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Holy Scriptures in Judaism, Christianity and Islam

Hermeneutics, Values and Society

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Edited by Hendrik M. Vroom and Jerald D. Gort

One of the prime issues that needs to be addressed in dialogical encounter between the three monotheistic faiths of the world is that concerning the authority and interpretation of Holy Writ, since Jews, Christians and Muslims alike consider their Scriptures to be divine revelation. It is incumbent upon each of these religions to apprise itself of the hermeneutical approach employed by the others in ascribing current meaning to ancient scriptural texts. This is not only important as a means for the enhancement of inter-religious understanding but is also of great interest to society at large. What role does the Jewish Bible, the Christian Bible, and the Qu'ran play in the thinking and the lives of contemporary Jews, Christians, and Muslims? How are these Holy Scriptures interpreted in terms of present-day circumstances? How much room do the three religions allow for bringing their basic messages and biblical-theological traditions into rapport with constantly changing social, political and economic conditions? Is the concept of hermeneutical space acceptable to these religions? If so, in what sense and at what level? Is it possible to identify the scopus of a text and then reconstitute it textually, as it were, in light of the social and ethical questions thrown up by new contextual developments? Can interpretive adjustments be made without jeopardizing the core message of the text involved? And do the three monotheistic religions stand open to one another for influence in this regard? Has one or another of them taken hermeneutical cues from the others? Is there room for mutual learning within the hermeneutical space mentioned above or is this a sacred space closed to all influence from other traditions? These are among the central questions raised and dealt with in this interreligious collection of essays, perhaps the only dialogical symposium to date to deal exclusively with the doctrine and hermeneutics of Holy Scripture in Judaism, Christianity, and Islam.

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Meyer Birgit

Focusing on images of evil, this paper explores differences between the modes of looking induced by the exposition All About Evil at the Royal Tropical Museum in Amsterdam on the one hand and the Christian setting in which the items on display feature in Ghana on the other. While images of evil are more or less harmless depictions in the context of the exposition, in the Ghanaian setting they may easily slip into evil images that render present the very force that they depict. Tracing the genesis of Christian attitudes towards images of evil in Ghana, the paper focuses on the continued importance of the image of Satan in popular Ghanaian Christianity. It is argued that Christianity propounds a religious aesthetics that induces particular “looking acts” and attitudes towards evil through which images of evil achieve a reality of themselves.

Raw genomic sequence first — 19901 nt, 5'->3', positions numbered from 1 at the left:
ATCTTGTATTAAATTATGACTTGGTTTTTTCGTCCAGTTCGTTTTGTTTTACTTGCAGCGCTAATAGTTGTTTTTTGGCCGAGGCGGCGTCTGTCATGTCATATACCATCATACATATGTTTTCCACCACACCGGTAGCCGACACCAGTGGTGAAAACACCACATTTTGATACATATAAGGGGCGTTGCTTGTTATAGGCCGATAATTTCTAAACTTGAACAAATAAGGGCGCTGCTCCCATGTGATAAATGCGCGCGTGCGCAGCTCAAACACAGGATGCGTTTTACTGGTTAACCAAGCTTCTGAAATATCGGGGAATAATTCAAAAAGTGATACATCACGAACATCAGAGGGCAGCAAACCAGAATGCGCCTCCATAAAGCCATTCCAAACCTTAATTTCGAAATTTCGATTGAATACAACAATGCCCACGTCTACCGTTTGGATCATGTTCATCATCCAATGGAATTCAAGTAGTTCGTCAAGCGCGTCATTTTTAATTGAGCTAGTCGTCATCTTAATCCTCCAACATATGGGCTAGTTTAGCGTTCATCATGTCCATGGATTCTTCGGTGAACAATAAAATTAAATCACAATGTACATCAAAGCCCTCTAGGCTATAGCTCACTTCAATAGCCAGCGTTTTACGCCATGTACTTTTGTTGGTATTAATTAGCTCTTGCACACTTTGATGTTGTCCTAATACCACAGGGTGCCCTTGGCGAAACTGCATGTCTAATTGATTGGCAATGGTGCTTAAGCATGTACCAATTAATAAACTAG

Megan Liu

the memorial affected ongoing discourse and relations? This article not only attempts to shed light on these questions but also, in response, demonstrates that the process of memorialization creates a representation of the past that is, in fact, relevant to the demands of the present through the

Edward L. Shaughnessy

and of the Warring States period [475-221 BCE ], during which, Nivison argues, the Bamboo Annals was undergoing multiple revisions. Perhaps the fairest way to present his argument is simply to quote his own most succinct account of it, which he published in an article titled “Epilogue to The

Uffe Bergeton

, which were presented at the conference “A Habit of the Heart: Confucianism and Contemporary East Asia” convened by the editors in 2011 in honor of Robert Bellah. The book revolves around Robert Bellah’s notion of a “civil religion,” which the editors aptly compare to one of Alexis de Tocqueville

Translator Connie Rosemont

nationalist sentiments and strong notions of “making the past serve the present” lay behind the monograph, an approach that was not a neutral position of scientific inquiry. At the same time, some scholars argued that the standards used by Western scholars to determine the origins of culture—text and smelting

Hong Xu (許宏)

Translator Yin Zhang

Complementing History” to a Linear Evolutionary Account 1.1 From the 1920s to the Present: the Practice of “Confirming the Classics and Complementing History” and Royal Genealogies In the early twentieth century, Wang Guowei 王國維 [1877-1927] deciphered the oracle bone scripts unearthed from the Yinxu 殷墟 [Ruins

Qingwei Sun (孫慶偉)

Translator Ady Van den Stock

by ascertaining the location of the capital of the Xia dynasty. In the process, the main body of Xia culture is identified as the culture of the Xiahou clan. The latter is presented as the main body because the inhabitants of the capital had very diverse origins, and their culture reflected different

Minzhen Chen (陳民鎮)

Translator Carl Gene Fordham

on the Ruins of Xia: Archaeology of Social Memory in Early China .” In Social Theory in Archaeology and Ancient History: the Present and Future Counternarratives , ed. G. Emberling , 291 - 327 . Cambridge : Cambridge University Press , 2016 . Li Min 李旻 . “ Chongfan xiaxu shehui jiyi yu

Hanmo Zhang

legends associated with the Yellow Emperor as a sage king occupied a significant place in Chinese culture in which venerating him as a person and celebrating his cultural inventions have continued to the present day. 2 Among the earliest extant textual sources mentioning the Yellow Emperor is the